In this post, we’re diving into two compelling open source projects, Joplin (task management) and Ocenaudio (audio editing), which are redefining user expectations and providing strong alternatives to proprietary software.

These applications not only challenge the dominance of established players but also showcase a commitment to improving usability and functionality in ways that appeal to a broader audience.

The world of desktop applications and files can seem boring, as most computing everyday people do has moved to mobile devices. However, sometimes we do need to do more complex work and desktop is the right fit.

Joplin vs. Mainstream Task Managers

Joplin emerges as a robust open source competitor to task management giants like Things, Todoist, Google Keep, Microsoft Todo, and Apple Reminders.

Overall, as a two-decade getting-things-done practitioner (although nowadays pretty loosely), I found Joplin’s user experience refreshing and the features quite complete. It doesn’t quite reach the refined visuals or interactions of something like Things on iOS or the Mac, but it comes surprisingly close for everyday work.

  • Cross-Platform Use: Seamless operation across devices and OSes. (Unlike Things)
  • Data Control: Users choose where their data is stored, enhancing privacy.
  • Markdown Support: Efficient note formatting and task management. Data is stored in markdown so there is no vendor lock in. (At least not if you’re not encrypting data.)
  • Flexible Sync with optional end to end encryption: Compatibility with Dropbox, OneDrive, Nextcloud, as well as its own custom faster sync server (also open source)
  • Plugin Architecture: Community contributions expand and enhance features.

Ocenaudio’s User-Friendly Audio Editing

Ocenaudio competes with refined UX. This strategy is somewhat unconventional in open source projects, which often prioritize functionality over design.

Having done a quick test of this application, I can confirm that the UX seems more fluid and streamlined compared to Audacity, which in terms of UX is more of a techie-focused solution.

  • Real-Time Previews: Immediate feedback on audio adjustments.
  • Optimized Performance: Smooth handling of large audio files.

Addressing User Interface Challenges in Audio Editing

While testing Ocenaudio, I noted some issues improvement in UX compared to Audacity, particularly in how it manages user interaction with playback and editing markers:

  • Marker Confusion: In Audacity, users often struggle with two different markers — one for playback and one for selection. This can be confusing, especially since the marker’s function changes depending on whether the file is playing.
  • Mode-Dependent Interaction: The user interface changes behavior based on playback state, complicating the editing process. This can disrupt the workflow, as users must remember the state of the application to predict the outcome of their actions.

If this is standard behavior for professionals, adding a novice mode might be an option to increase adoption.

Reflection on the impact of open source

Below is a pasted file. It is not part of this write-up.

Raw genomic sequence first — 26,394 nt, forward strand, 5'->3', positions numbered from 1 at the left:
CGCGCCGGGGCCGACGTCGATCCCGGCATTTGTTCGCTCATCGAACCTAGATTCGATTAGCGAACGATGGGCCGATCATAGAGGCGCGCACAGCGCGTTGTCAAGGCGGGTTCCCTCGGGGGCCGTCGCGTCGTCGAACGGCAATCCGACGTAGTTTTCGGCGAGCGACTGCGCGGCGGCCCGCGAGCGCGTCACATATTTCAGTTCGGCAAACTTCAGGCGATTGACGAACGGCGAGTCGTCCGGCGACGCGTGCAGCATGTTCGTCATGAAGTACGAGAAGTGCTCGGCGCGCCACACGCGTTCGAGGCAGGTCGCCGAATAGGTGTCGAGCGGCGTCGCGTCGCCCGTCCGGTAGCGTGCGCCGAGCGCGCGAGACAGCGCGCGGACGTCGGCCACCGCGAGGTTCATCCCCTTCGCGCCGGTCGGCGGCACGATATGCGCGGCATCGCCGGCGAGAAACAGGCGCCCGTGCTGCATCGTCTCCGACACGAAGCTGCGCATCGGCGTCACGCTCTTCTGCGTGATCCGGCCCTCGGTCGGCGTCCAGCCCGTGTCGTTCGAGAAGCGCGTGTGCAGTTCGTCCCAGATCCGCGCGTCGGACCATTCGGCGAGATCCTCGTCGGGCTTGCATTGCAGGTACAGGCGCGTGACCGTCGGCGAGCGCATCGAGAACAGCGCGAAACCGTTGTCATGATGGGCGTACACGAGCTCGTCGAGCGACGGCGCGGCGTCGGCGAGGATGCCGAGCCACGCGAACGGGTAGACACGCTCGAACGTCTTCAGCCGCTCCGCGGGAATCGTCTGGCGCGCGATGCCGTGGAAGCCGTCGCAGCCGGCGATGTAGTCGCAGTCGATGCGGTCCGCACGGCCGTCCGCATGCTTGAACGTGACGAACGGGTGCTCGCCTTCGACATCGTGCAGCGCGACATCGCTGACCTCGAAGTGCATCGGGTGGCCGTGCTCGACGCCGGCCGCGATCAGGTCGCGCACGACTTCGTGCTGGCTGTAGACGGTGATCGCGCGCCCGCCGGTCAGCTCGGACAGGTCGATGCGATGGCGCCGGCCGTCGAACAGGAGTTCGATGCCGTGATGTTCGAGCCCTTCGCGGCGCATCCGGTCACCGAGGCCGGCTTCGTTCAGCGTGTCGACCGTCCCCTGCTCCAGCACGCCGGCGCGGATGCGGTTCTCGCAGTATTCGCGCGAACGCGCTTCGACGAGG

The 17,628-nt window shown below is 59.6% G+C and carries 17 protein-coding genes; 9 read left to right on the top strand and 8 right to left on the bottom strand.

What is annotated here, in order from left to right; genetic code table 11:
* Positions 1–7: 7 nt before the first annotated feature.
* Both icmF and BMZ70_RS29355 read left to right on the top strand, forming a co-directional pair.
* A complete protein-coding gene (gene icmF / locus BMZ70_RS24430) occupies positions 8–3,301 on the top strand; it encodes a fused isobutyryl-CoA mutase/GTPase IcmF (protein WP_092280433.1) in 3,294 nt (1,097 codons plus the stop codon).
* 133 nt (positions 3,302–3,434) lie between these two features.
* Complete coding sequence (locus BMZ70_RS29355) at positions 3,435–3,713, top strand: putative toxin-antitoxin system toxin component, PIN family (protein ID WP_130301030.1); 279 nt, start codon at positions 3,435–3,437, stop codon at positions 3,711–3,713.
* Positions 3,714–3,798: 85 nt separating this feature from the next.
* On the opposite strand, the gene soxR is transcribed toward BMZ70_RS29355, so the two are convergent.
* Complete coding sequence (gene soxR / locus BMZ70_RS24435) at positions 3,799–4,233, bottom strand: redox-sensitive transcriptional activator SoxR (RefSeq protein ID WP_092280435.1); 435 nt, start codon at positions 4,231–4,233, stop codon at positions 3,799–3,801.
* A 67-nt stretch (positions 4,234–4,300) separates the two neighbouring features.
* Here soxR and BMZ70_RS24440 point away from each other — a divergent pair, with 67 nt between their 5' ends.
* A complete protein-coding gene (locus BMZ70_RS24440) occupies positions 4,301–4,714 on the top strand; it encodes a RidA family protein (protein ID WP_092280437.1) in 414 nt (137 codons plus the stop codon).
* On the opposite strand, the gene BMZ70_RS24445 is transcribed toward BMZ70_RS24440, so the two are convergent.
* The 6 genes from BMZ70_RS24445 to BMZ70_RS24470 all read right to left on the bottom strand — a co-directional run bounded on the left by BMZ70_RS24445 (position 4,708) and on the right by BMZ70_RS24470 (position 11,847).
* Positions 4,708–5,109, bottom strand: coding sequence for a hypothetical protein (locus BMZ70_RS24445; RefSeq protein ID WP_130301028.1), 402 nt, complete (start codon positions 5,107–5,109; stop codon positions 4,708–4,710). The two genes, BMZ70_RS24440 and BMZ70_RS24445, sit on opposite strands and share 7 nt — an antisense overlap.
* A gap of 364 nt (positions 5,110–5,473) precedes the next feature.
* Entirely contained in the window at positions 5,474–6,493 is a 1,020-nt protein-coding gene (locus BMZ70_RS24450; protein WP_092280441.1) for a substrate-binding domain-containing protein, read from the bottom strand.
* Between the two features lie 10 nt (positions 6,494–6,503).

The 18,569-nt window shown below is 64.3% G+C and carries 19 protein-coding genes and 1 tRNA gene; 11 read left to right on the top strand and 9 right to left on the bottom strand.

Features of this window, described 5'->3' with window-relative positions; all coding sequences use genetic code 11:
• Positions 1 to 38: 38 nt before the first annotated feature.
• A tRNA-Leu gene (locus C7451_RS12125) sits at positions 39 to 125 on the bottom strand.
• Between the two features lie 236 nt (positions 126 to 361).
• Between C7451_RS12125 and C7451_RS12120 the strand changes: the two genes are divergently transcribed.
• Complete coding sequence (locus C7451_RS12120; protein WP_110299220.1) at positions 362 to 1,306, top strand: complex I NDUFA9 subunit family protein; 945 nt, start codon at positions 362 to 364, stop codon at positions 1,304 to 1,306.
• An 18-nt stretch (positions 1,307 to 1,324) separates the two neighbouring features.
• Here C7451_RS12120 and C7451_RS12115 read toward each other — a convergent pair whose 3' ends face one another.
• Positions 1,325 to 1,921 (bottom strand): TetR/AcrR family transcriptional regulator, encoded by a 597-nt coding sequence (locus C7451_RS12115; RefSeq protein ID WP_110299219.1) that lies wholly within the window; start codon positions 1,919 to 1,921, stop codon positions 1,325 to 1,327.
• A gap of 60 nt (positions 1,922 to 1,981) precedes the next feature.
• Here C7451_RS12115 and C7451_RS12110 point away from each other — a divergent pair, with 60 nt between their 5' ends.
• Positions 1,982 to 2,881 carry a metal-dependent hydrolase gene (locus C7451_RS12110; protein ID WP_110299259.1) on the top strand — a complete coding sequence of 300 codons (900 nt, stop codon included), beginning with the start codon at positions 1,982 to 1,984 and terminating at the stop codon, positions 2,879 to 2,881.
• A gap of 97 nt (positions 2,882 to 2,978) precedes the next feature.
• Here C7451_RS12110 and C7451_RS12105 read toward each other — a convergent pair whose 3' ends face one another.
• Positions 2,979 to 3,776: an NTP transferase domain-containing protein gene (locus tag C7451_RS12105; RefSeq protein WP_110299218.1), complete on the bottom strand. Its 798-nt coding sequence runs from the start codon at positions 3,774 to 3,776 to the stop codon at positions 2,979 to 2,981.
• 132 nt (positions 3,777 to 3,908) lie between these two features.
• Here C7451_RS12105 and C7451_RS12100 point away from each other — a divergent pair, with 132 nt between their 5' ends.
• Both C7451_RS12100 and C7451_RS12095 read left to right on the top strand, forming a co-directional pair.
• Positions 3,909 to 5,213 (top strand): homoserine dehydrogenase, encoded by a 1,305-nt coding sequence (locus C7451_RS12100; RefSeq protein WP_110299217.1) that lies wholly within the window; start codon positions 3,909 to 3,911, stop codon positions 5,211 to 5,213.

Overall, both these applications highlight, in a hope-inducing manner, that it’s the ordinary grit work of coders who care that can make a difference in the lives of people.

The success of open source projects like Joplin and Ocenaudio illustrates the impactful role that dedicated developers play in crafting tools that enhance user experiences and accessibility. These projects underscore the idea that open source development often extends beyond personal need fulfillment (“scratching their own itch”) to broader motivations.

Several factors might motivate developers to contribute to open source projects:

  1. Community Contribution: Many developers feel a strong sense of community and choose to give back by creating tools that benefit others. This altruistic motivation often leads to the development of software that fills gaps left by commercial applications.
  2. Professional Development: Contributing to open source can also be a way for developers to build their skills, gain experience with new technologies, and enhance their resumes. It’s a platform for personal and professional growth in a real-world setting.
  3. Ideological Reasons: Some developers are motivated by the philosophy behind open source — promoting freedom of use, modification, and distribution of software. This can be a driving force behind their contributions, pushing for transparency and independence from commercial software constraints.
  4. Innovation and Experimentation: Open source environments often allow for more innovation and experimentation than commercial settings. Developers might be motivated by the opportunity to work on novel problems or to implement new technologies without the constraints typical of corporate environments.
  5. User Feedback and Engagement: Direct user engagement and feedback can be highly motivating for developers, as it provides immediate insights into how their work impacts users. This can drive continuous improvement and adaptation of the software to better meet user needs.

The motivations for contributing to open source projects are diverse and often overlap. The growing sophistication and usability of applications like Joplin and Ocenaudio reflect the broader implications of these motivations — not just filling a need but also enhancing the software landscape for all users.


Joplin and Ocenaudio are stellar examples of how open source can match and sometimes exceed the capabilities of proprietary software, particularly by focusing on user experience and core functionality. These tools are transforming the landscape, making open source a preferred choice for more users.

See also The story behind Joplin, the open source note-taking app

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